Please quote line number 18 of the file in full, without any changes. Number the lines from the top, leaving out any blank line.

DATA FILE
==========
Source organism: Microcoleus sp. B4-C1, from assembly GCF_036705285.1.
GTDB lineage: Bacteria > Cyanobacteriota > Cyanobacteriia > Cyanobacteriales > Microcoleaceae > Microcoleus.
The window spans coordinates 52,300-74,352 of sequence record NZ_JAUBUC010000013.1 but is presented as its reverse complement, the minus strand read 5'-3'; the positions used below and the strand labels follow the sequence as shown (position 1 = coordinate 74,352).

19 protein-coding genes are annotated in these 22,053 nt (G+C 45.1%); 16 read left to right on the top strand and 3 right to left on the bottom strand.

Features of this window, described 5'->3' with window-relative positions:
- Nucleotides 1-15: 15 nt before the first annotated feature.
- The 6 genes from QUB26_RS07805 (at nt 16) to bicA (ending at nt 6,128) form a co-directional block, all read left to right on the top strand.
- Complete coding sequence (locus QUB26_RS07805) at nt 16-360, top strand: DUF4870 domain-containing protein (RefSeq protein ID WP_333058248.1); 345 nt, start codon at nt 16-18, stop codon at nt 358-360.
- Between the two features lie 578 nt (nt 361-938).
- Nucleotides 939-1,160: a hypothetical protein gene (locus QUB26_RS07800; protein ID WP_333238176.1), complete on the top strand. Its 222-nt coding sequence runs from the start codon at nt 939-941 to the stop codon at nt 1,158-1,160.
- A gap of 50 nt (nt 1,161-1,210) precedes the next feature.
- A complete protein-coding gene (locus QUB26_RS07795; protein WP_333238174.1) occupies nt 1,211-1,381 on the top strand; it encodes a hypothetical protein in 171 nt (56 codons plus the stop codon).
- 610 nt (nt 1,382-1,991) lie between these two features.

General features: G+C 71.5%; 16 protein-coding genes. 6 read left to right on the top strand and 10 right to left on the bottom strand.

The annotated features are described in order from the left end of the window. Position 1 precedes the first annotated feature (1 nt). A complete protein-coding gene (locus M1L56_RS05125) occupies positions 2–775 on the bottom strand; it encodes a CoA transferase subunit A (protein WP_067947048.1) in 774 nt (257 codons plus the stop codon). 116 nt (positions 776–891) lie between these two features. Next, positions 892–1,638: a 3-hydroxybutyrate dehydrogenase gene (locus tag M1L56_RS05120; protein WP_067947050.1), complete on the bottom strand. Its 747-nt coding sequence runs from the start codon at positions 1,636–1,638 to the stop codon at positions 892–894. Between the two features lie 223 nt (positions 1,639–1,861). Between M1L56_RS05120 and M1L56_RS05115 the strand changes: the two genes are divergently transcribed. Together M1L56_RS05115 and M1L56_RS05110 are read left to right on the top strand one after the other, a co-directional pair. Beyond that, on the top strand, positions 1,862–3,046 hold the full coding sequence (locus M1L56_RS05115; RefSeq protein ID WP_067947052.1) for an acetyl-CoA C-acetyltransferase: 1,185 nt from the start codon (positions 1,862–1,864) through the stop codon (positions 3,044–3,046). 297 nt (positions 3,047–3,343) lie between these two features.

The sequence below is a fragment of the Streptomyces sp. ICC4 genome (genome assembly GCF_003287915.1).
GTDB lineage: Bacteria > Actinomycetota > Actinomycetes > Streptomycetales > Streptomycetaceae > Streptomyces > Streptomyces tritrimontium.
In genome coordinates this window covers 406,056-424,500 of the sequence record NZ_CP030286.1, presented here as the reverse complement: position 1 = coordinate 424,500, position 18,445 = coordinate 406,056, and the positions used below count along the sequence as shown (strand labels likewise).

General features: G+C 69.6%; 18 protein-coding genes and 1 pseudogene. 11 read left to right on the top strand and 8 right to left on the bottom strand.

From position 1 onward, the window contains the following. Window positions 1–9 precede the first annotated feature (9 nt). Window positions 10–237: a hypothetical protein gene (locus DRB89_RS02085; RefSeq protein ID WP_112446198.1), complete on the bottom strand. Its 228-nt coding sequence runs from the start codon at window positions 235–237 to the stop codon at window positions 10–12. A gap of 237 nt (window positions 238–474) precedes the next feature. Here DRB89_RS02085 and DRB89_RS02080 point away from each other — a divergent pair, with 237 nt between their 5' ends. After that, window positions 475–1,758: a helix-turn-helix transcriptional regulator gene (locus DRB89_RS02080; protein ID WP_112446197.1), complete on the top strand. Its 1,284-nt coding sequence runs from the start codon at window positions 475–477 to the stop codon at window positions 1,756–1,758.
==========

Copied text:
In genome coordinates this window covers 406,056-424,500 of the sequence record NZ_CP030286.1, presented here as the reverse complement: position 1 = coordinate 424,500, position 18,445 = coordinate 406,056, and the positions used below count along the sequence as shown (strand labels likewise).